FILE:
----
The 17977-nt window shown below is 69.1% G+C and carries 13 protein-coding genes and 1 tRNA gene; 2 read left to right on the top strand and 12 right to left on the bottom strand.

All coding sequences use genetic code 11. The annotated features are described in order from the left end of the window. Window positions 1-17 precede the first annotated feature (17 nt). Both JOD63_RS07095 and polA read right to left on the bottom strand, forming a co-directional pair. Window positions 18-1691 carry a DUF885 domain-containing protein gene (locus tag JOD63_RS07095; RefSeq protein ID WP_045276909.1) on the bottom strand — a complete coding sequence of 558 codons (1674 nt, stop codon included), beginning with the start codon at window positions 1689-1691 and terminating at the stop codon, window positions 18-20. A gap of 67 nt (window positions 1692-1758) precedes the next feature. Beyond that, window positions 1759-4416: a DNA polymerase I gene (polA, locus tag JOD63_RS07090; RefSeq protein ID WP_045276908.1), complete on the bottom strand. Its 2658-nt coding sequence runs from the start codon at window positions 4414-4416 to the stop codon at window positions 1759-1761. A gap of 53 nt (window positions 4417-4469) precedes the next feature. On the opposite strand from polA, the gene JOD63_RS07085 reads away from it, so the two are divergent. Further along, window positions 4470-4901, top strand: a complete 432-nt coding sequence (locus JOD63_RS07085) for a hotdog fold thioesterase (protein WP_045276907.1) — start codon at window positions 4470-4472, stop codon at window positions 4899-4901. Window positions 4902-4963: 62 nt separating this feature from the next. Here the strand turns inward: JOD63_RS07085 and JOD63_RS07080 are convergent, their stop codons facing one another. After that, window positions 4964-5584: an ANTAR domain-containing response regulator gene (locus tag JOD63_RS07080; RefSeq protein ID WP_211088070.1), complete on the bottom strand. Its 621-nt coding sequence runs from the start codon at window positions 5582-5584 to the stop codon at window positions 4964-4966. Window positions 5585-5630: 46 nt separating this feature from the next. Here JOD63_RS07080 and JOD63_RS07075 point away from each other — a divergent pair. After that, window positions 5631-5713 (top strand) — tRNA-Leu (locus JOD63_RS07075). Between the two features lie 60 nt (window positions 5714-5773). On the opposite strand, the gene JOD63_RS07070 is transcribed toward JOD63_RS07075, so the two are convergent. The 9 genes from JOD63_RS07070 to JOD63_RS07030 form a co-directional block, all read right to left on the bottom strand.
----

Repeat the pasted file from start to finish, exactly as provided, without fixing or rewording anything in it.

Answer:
The 17977-nt window shown below is 69.1% G+C and carries 13 protein-coding genes and 1 tRNA gene; 2 read left to right on the top strand and 12 right to left on the bottom strand.

All coding sequences use genetic code 11. The annotated features are described in order from the left end of the window. Window positions 1-17 precede the first annotated feature (17 nt). Both JOD63_RS07095 and polA read right to left on the bottom strand, forming a co-directional pair. Window positions 18-1691 carry a DUF885 domain-containing protein gene (locus tag JOD63_RS07095; RefSeq protein ID WP_045276909.1) on the bottom strand — a complete coding sequence of 558 codons (1674 nt, stop codon included), beginning with the start codon at window positions 1689-1691 and terminating at the stop codon, window positions 18-20. A gap of 67 nt (window positions 1692-1758) precedes the next feature. Beyond that, window positions 1759-4416: a DNA polymerase I gene (polA, locus tag JOD63_RS07090; RefSeq protein ID WP_045276908.1), complete on the bottom strand. Its 2658-nt coding sequence runs from the start codon at window positions 4414-4416 to the stop codon at window positions 1759-1761. A gap of 53 nt (window positions 4417-4469) precedes the next feature. On the opposite strand from polA, the gene JOD63_RS07085 reads away from it, so the two are divergent. Further along, window positions 4470-4901, top strand: a complete 432-nt coding sequence (locus JOD63_RS07085) for a hotdog fold thioesterase (protein WP_045276907.1) — start codon at window positions 4470-4472, stop codon at window positions 4899-4901. Window positions 4902-4963: 62 nt separating this feature from the next. Here the strand turns inward: JOD63_RS07085 and JOD63_RS07080 are convergent, their stop codons facing one another. After that, window positions 4964-5584: an ANTAR domain-containing response regulator gene (locus tag JOD63_RS07080; RefSeq protein ID WP_211088070.1), complete on the bottom strand. Its 621-nt coding sequence runs from the start codon at window positions 5582-5584 to the stop codon at window positions 4964-4966. Window positions 5585-5630: 46 nt separating this feature from the next. Here JOD63_RS07080 and JOD63_RS07075 point away from each other — a divergent pair. After that, window positions 5631-5713 (top strand) — tRNA-Leu (locus JOD63_RS07075). Between the two features lie 60 nt (window positions 5714-5773). On the opposite strand, the gene JOD63_RS07070 is transcribed toward JOD63_RS07075, so the two are convergent. The 9 genes from JOD63_RS07070 to JOD63_RS07030 form a co-directional block, all read right to left on the bottom strand.